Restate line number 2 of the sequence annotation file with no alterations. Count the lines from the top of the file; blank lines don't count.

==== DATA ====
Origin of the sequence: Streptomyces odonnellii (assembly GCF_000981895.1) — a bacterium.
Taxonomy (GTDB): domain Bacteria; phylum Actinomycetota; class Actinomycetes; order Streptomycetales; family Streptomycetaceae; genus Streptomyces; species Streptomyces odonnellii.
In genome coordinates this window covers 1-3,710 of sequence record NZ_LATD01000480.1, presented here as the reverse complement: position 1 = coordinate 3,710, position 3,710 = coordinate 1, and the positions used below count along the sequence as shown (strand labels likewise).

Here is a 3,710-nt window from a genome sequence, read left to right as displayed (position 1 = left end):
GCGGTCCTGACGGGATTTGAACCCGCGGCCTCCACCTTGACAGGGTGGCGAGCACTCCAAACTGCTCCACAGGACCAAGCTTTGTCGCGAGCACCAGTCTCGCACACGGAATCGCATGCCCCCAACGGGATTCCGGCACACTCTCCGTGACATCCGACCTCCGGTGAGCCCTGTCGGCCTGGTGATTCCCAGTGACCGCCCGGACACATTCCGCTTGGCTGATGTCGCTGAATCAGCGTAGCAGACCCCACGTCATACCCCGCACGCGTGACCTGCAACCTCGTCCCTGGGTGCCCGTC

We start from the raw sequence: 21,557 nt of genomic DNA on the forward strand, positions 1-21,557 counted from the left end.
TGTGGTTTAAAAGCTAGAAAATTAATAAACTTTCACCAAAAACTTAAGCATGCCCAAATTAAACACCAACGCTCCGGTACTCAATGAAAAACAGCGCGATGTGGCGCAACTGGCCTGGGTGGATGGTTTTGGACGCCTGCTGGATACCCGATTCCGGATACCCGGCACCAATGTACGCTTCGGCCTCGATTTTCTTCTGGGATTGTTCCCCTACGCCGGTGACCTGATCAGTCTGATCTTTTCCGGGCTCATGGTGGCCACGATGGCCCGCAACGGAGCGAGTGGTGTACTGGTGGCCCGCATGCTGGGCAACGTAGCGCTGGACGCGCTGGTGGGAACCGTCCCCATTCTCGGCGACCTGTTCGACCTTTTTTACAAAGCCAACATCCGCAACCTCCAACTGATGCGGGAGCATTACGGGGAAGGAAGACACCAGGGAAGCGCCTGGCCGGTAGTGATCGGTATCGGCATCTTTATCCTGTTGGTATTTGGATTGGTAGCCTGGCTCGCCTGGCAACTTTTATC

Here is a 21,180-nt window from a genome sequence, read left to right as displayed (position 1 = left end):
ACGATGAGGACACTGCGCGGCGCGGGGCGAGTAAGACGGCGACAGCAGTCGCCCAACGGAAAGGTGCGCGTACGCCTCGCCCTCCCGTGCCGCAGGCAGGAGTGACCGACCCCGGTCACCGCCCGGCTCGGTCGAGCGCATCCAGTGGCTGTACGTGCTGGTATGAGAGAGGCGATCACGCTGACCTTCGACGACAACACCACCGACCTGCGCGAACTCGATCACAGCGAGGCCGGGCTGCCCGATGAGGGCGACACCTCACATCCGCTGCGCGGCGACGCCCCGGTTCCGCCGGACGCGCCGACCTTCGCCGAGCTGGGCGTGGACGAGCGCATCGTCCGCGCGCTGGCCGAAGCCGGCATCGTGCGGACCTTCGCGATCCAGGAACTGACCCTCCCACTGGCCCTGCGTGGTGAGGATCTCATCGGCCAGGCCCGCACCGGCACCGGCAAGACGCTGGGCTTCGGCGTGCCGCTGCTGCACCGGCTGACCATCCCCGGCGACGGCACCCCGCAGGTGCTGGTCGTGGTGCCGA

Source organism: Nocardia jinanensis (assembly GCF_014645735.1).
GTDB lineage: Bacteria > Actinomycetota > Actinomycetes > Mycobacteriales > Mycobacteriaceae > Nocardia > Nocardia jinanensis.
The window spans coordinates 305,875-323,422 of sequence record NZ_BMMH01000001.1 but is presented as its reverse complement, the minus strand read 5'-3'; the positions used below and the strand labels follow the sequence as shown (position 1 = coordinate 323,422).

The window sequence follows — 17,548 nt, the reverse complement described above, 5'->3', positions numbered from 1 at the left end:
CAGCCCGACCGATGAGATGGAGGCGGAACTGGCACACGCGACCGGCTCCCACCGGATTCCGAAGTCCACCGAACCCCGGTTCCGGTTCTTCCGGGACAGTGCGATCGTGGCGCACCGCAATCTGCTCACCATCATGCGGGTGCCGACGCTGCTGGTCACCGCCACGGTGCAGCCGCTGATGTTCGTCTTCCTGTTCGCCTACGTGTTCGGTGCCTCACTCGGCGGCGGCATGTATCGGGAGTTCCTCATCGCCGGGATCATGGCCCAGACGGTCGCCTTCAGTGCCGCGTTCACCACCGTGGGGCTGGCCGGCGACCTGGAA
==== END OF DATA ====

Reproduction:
Taxonomy (GTDB): domain Bacteria; phylum Actinomycetota; class Actinomycetes; order Streptomycetales; family Streptomycetaceae; genus Streptomyces; species Streptomyces odonnellii.